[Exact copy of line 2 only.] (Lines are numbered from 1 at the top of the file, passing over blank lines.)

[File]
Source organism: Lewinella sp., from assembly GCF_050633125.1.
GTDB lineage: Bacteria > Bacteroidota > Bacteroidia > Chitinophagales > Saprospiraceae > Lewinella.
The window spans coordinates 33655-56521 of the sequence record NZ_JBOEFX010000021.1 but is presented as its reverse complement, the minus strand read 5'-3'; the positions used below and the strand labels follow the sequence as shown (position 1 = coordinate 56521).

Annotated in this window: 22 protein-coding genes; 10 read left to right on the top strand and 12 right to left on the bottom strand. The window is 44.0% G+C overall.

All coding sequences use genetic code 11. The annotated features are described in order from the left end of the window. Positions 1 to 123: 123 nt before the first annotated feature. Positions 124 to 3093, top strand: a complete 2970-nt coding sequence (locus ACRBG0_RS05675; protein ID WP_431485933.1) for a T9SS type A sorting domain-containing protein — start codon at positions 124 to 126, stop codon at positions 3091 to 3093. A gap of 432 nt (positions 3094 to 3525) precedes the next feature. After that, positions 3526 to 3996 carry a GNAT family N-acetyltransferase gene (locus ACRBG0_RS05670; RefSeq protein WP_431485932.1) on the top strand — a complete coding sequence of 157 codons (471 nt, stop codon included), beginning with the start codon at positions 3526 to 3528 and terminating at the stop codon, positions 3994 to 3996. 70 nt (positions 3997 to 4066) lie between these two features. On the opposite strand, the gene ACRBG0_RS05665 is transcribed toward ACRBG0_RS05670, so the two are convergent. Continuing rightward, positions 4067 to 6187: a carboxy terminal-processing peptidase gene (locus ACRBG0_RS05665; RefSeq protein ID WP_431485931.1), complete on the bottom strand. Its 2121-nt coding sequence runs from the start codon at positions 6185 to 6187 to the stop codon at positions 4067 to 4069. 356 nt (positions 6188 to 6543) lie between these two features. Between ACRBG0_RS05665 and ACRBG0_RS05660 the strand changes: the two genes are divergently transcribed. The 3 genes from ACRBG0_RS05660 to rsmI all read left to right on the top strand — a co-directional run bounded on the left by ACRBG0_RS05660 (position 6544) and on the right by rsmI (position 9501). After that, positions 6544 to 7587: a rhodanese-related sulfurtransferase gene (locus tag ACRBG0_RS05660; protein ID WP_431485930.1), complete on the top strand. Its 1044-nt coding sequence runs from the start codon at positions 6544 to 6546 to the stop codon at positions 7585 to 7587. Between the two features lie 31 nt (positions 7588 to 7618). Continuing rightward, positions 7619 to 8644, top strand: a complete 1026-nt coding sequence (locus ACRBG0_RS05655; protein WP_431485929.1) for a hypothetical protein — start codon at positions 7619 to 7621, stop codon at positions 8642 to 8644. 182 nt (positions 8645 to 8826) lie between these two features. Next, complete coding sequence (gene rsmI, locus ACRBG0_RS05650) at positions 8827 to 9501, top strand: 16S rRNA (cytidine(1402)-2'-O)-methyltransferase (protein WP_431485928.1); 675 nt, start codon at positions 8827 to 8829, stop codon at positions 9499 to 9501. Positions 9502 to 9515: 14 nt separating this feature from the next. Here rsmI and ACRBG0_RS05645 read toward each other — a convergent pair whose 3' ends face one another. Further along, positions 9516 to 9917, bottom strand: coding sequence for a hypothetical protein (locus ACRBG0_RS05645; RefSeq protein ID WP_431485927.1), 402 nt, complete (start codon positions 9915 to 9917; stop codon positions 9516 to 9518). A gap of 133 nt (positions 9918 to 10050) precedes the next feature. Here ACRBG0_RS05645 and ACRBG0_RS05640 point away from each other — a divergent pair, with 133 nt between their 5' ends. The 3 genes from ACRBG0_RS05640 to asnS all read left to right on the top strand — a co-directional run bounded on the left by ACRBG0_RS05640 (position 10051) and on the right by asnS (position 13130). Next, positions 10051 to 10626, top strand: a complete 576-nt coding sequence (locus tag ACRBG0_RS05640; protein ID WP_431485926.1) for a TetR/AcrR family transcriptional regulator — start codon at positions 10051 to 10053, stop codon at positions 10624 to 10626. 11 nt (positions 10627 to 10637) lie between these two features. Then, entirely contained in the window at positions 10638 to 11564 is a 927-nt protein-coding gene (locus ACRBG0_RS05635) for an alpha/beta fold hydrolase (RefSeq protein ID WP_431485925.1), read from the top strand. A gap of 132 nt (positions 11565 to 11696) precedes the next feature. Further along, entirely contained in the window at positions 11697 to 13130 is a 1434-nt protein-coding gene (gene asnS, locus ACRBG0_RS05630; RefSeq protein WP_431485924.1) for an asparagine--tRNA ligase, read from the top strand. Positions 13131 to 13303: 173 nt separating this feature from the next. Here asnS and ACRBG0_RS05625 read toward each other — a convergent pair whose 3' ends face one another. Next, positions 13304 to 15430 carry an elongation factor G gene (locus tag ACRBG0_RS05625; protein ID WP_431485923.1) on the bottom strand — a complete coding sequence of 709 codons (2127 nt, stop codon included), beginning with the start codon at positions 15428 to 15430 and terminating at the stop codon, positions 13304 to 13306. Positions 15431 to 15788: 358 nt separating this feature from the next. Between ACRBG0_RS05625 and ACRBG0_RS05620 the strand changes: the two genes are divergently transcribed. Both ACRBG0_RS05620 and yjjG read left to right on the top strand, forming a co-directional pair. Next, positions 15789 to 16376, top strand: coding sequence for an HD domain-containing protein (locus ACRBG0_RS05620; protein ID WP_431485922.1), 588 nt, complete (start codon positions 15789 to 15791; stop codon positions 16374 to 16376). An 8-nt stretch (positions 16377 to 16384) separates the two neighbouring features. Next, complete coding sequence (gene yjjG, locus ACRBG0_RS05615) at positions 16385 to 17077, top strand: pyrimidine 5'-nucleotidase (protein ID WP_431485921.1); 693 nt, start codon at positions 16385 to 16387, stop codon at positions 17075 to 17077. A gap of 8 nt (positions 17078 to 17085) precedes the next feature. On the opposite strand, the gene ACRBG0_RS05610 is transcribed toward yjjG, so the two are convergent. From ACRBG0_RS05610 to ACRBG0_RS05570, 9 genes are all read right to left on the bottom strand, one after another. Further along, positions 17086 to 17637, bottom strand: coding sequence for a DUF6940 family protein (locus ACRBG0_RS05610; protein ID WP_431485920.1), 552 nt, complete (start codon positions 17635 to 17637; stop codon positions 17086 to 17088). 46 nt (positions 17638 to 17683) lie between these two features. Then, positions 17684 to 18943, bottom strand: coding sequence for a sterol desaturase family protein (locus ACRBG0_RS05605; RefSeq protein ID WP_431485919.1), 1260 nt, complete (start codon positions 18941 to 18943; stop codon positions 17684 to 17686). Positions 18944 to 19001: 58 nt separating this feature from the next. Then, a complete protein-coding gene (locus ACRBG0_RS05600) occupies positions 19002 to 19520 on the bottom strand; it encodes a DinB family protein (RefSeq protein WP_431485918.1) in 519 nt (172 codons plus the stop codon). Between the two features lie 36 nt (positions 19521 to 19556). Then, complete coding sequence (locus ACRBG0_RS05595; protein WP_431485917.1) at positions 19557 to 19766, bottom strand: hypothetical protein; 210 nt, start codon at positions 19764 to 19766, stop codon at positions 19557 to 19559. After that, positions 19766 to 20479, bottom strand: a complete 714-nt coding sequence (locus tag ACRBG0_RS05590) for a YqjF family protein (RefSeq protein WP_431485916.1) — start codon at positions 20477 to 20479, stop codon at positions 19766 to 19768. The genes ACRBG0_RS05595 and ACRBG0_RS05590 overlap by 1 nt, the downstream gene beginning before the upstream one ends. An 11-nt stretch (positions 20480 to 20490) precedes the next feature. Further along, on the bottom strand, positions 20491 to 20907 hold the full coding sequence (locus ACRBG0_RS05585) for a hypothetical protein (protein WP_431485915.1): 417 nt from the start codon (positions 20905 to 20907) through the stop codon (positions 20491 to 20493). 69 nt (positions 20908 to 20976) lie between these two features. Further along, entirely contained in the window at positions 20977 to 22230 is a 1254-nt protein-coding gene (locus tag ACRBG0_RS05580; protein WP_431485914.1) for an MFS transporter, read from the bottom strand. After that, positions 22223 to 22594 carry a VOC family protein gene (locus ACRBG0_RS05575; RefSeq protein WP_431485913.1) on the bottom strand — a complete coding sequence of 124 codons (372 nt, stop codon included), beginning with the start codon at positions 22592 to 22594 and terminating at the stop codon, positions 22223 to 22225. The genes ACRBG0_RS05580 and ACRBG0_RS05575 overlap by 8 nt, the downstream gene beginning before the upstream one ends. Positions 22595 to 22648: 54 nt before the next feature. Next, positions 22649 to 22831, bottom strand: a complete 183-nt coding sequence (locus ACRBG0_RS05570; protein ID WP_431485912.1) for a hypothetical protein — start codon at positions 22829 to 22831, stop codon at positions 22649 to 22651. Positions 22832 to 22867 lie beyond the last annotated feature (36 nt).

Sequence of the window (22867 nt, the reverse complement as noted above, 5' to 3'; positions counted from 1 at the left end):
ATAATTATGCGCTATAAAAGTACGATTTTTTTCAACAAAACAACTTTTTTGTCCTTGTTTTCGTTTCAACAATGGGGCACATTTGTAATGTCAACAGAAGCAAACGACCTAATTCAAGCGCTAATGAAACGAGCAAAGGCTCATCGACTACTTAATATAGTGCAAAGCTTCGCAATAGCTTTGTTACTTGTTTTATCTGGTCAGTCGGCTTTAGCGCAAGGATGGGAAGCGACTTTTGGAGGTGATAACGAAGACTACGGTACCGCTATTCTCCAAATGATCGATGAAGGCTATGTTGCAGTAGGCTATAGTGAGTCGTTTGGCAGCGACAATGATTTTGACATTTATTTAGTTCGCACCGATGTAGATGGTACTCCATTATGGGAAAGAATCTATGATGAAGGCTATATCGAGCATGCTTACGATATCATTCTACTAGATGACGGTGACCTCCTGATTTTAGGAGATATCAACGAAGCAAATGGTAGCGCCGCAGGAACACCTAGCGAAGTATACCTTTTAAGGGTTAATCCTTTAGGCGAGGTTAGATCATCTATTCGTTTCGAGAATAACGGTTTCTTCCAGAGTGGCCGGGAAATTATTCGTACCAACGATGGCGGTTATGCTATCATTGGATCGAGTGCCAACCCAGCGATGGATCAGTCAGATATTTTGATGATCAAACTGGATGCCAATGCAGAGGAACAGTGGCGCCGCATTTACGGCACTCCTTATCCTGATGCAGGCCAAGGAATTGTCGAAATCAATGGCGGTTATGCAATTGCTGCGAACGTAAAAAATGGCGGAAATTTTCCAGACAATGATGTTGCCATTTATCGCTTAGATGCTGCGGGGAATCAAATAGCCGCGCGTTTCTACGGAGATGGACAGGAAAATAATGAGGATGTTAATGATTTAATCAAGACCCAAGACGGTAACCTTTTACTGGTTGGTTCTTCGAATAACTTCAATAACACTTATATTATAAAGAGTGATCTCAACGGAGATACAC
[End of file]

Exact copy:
GTDB lineage: Bacteria > Bacteroidota > Bacteroidia > Chitinophagales > Saprospiraceae > Lewinella.